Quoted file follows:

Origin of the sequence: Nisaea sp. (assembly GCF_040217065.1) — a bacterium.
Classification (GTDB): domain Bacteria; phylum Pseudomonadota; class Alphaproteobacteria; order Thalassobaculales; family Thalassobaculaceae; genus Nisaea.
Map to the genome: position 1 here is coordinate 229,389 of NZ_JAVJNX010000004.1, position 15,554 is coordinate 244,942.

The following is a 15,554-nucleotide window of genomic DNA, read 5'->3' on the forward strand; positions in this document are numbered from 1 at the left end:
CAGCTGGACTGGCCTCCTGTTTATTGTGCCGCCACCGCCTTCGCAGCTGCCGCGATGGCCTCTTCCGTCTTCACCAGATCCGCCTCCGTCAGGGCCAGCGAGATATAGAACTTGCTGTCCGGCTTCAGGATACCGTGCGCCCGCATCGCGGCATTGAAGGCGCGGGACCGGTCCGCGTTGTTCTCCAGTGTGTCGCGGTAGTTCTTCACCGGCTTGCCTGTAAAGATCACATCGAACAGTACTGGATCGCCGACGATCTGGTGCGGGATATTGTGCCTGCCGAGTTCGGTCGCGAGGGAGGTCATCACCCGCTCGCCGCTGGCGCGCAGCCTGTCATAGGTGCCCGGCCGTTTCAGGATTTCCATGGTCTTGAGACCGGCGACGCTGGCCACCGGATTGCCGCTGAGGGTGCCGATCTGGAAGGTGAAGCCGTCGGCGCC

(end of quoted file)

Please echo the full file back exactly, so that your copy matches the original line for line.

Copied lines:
Origin of the sequence: Nisaea sp. (assembly GCF_040217065.1) — a bacterium.
Classification (GTDB): domain Bacteria; phylum Pseudomonadota; class Alphaproteobacteria; order Thalassobaculales; family Thalassobaculaceae; genus Nisaea.
Map to the genome: position 1 here is coordinate 229,389 of NZ_JAVJNX010000004.1, position 15,554 is coordinate 244,942.

The following is a 15,554-nucleotide window of genomic DNA, read 5'->3' on the forward strand; positions in this document are numbered from 1 at the left end:
CAGCTGGACTGGCCTCCTGTTTATTGTGCCGCCACCGCCTTCGCAGCTGCCGCGATGGCCTCTTCCGTCTTCACCAGATCCGCCTCCGTCAGGGCCAGCGAGATATAGAACTTGCTGTCCGGCTTCAGGATACCGTGCGCCCGCATCGCGGCATTGAAGGCGCGGGACCGGTCCGCGTTGTTCTCCAGTGTGTCGCGGTAGTTCTTCACCGGCTTGCCTGTAAAGATCACATCGAACAGTACTGGATCGCCGACGATCTGGTGCGGGATATTGTGCCTGCCGAGTTCGGTCGCGAGGGAGGTCATCACCCGCTCGCCGCTGGCGCGCAGCCTGTCATAGGTGCCCGGCCGTTTCAGGATTTCCATGGTCTTGAGACCGGCGACGCTGGCCACCGGATTGCCGCTGAGGGTGCCGATCTGGAAGGTGAAGCCGTCGGCGCC